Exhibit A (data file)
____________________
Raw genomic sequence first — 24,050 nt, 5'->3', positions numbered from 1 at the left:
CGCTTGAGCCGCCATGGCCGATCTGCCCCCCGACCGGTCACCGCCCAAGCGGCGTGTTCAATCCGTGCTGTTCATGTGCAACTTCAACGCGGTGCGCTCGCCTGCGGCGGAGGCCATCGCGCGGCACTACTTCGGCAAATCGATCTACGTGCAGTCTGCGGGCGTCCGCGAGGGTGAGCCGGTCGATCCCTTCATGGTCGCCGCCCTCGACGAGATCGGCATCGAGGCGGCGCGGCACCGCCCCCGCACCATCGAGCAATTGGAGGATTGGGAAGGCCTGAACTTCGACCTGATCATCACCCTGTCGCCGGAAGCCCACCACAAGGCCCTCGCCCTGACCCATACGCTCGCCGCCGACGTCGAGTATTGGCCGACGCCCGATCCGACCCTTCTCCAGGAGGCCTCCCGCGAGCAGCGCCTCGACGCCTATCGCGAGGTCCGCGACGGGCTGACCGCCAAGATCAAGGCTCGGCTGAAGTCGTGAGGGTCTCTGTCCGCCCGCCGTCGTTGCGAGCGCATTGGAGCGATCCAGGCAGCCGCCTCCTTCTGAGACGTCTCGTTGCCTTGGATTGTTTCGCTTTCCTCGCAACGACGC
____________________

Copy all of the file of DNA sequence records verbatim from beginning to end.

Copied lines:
Raw genomic sequence first — 24,050 nt, 5'->3', positions numbered from 1 at the left:
CGCTTGAGCCGCCATGGCCGATCTGCCCCCCGACCGGTCACCGCCCAAGCGGCGTGTTCAATCCGTGCTGTTCATGTGCAACTTCAACGCGGTGCGCTCGCCTGCGGCGGAGGCCATCGCGCGGCACTACTTCGGCAAATCGATCTACGTGCAGTCTGCGGGCGTCCGCGAGGGTGAGCCGGTCGATCCCTTCATGGTCGCCGCCCTCGACGAGATCGGCATCGAGGCGGCGCGGCACCGCCCCCGCACCATCGAGCAATTGGAGGATTGGGAAGGCCTGAACTTCGACCTGATCATCACCCTGTCGCCGGAAGCCCACCACAAGGCCCTCGCCCTGACCCATACGCTCGCCGCCGACGTCGAGTATTGGCCGACGCCCGATCCGACCCTTCTCCAGGAGGCCTCCCGCGAGCAGCGCCTCGACGCCTATCGCGAGGTCCGCGACGGGCTGACCGCCAAGATCAAGGCTCGGCTGAAGTCGTGAGGGTCTCTGTCCGCCCGCCGTCGTTGCGAGCGCATTGGAGCGATCCAGGCAGCCGCCTCCTTCTGAGACGTCTCGTTGCCTTGGATTGTTTCGCTTTCCTCGCAACGACGC